- The tag object data for any tag it decides to process,
     before it passes it to the VM.
  - A report (more or less, a shell transcript)
     of each processing attempt
  - The list will also be the public email address of the
     tag2upload robot's signing key

The generated .dscs will contain additional fields

  Git-Tag-Tagger: Firstname Surname <email@address>

      "tagger" line from the git tag converted to deb822 format

  Git-Tag-Info: tag=<tagobjid> fp=<fingerprint> algos=1,8

      <tagobjid> is the git object ID of the tag object
          (if someone wants to find this, it can be found on the
           dgit git server)

      <fingerprint> is the "fingerprint_in_hex" from the VALIDSIG line
      in the gpgv output.  algos is the <pubkey-algo> and <hash-algo>
      (here, 1,8 as examples).

This additional metadata is necessary to be able to tell by looking at
the .dsc who the original uploader was (which might be different to
the maintainer, in the sponsorship case).  (Programs which use the
uploader signature identity will send mails to the mailing list
mentioned above, until they have been updated.  This is not desirable
but not a blocker for deployment.)

The generated .changes will contain copies of the two .dsc fields
above.

The upload will contain a .source_buildinfo.  This will list the
versions of the software running in the VM, which is primarily what
controls the generated .dsc.

It will also list the versions of dgit-infrastructure and git running
in the trusted part, because the trusted part assembles the tag lines
etc. and interprets the git tag.

Eventually hopefully there will be a mode for sbuild (related to
binary build reproduction), or a suitable script, which can verify a
reproduction attempt.  For now the src:dgit test suite will check that
the upload is reproducible if run again in the same environment.

DoS
---

This service is not very resistant to DoS attacks.  In particular,
sending it bad URLs might stall it (since it has to retry failing
URLs).

So we (i) do not expose it to anyone but salsa and (ii) limit it to
trying to fetch salsa urls.

Making very many tags on salsa would stress this tag2upload service a
bit but not fatally, and it would be a DoS against salsa too.

After signature verification, we are much more vulnerable to DoS.  An
approved signer can get the service to do a lot of work.  That is the
purpose of the service, indeed.

--
Ian Jackson <[hidden email]>   These opinions are my own.

If I emailed you from an address @fyvzl.net or @evade.org.uk, that is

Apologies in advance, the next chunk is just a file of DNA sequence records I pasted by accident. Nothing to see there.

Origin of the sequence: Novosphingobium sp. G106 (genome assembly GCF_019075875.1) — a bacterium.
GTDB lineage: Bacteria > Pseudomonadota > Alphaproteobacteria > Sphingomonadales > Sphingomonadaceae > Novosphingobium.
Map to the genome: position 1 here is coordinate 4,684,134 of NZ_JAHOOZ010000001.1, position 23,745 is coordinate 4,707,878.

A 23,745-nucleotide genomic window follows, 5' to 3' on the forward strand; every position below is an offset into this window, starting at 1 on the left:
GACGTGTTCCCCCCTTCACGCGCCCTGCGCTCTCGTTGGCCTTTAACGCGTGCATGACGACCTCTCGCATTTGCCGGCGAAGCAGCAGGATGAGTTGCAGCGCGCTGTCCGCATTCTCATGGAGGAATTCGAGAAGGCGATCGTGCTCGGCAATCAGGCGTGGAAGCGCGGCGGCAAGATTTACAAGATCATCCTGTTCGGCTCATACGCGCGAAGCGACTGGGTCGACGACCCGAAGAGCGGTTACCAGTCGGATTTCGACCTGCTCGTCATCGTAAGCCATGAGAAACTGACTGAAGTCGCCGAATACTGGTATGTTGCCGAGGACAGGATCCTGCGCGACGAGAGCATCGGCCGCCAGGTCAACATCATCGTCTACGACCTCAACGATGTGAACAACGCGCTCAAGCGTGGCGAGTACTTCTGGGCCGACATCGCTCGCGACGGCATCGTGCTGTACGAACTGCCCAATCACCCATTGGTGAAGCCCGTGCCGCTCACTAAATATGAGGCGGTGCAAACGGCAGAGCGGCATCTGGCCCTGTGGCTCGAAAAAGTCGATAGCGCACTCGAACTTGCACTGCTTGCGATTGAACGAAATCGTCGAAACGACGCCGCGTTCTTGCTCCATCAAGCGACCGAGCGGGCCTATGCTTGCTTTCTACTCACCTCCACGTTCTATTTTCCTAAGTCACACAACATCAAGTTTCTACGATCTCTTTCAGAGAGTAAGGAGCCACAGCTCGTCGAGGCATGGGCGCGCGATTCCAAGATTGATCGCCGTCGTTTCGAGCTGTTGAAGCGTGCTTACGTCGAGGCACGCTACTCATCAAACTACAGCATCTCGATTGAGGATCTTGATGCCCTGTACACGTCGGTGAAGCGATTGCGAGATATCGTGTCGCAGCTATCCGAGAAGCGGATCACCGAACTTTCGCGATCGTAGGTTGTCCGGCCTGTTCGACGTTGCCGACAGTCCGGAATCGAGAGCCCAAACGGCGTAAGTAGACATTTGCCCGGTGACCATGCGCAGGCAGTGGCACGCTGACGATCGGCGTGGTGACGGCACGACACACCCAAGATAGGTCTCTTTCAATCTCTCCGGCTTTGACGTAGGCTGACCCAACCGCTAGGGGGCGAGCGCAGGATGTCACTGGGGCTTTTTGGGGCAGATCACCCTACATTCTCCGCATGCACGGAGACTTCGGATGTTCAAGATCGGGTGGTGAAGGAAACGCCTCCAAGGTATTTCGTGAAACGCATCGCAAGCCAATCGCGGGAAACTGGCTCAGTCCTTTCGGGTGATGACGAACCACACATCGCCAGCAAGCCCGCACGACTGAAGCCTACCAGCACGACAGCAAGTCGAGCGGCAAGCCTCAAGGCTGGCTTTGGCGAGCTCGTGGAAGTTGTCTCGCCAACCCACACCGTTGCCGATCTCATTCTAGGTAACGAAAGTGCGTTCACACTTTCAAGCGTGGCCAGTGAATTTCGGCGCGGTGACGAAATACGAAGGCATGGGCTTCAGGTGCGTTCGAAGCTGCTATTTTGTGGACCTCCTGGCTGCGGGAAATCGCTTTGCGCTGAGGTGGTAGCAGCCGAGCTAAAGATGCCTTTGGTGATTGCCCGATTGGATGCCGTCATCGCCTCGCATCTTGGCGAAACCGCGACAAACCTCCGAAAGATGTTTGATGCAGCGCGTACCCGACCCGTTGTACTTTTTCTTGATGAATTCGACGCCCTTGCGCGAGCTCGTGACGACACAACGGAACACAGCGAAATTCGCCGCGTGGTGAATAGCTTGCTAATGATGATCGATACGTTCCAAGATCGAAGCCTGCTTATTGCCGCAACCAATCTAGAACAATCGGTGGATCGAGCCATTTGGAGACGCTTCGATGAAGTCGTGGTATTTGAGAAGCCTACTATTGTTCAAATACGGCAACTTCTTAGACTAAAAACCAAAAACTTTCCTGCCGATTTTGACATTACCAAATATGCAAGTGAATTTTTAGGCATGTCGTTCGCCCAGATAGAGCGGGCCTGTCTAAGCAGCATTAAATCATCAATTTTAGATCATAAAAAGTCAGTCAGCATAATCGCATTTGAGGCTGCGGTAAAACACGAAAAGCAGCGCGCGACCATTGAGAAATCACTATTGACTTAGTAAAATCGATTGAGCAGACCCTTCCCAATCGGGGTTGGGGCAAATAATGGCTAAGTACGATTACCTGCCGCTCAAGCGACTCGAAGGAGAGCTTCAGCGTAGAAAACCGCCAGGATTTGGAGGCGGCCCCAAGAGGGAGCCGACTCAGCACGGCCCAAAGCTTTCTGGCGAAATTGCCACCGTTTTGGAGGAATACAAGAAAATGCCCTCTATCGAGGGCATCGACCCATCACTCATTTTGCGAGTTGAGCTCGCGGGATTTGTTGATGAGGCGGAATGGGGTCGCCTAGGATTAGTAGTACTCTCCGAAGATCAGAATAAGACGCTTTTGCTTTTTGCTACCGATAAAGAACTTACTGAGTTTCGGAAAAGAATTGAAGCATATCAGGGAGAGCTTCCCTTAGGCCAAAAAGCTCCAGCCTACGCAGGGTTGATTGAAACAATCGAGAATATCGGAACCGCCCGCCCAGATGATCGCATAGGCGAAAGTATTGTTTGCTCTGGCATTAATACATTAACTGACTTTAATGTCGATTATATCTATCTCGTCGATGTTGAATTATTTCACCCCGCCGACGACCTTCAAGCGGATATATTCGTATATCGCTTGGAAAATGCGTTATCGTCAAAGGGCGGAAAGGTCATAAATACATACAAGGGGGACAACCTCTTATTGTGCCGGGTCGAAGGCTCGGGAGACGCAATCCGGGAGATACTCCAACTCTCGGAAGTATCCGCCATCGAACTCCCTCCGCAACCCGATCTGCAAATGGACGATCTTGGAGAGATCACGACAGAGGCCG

a private address which bypasses my fierce spamfilter.

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Re: tag2upload (git-debpush) service architecture - draft

Bastian Blank
Hi Ian

On Wed, Jul 24, 2019 at 02:56:22AM +0100, Ian Jackson wrote:
> We've had a number of peripheral conversations, and informal
> internal reviews, but I think it's the stage now to have a public
> design review etc.  I'm CCing this to -devel because I just did a
> lightning talk demo of the prototype and IME many people are
> interested in these kinds of questions.

We discussed a bit within the ftp team and several points came up.  The
following describes my interpretation of it:

The archive will need to do the final validation to check if an upload
is accepted.  The uploaders signature would need to be added to the
source package to allow checking the validity also in the future.  We
already retain all user signatures of source packages in the archive and
such a proposed service must provide the same level of possible
verification.

The signature needs to be collision resistant and needs to be verifyable
with only the stuff included into the source package.  The git object
checksums don't suffice anymore due to SHA1.  And as the world moves
towards SHA3, it will need to have the ability to follow.  The output of
all operations obviously needs to be reproducible to be signed.

I don't know if any of this requires a new dpkg source format to
implement properly.

The service still might need credentials of it's own, but no permissions
will be attached to it.  And whatever you do, don't use Perl as
implementation language.

I would like to have such a service.  However it would have been nice
for you to talk about the verification requirements before you ask for a
key and a way to circumvent the archive upload checks and restrictions.

Regards,
Bastian

--
        "We have the right to survive!"
        "Not by killing others."
                -- Deela and Kirk, "Wink of An Eye", stardate 5710.5

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Re: tag2upload (git-debpush) service architecture - draft

Rebecca N. Palmer-2
As a way to avoid relying on SHA-1, would it work to have git-debpush
include a longer hash in the tag message, and tag2upload also verify
that hash?

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Re: tag2upload (git-debpush) service architecture - draft

Bernd Zeimetz
On 7/27/19 8:16 PM, Rebecca N. Palmer wrote:
> As a way to avoid relying on SHA-1, would it work to have git-debpush
> include a longer hash in the tag message, and tag2upload also verify
> that hash?

what exactly would you create that long hash of?

If we don't trust sha-1, then we might also not be able to trust the
linked list of commits a git tag is pointing to.


--
 Bernd Zeimetz                            Debian GNU/Linux Developer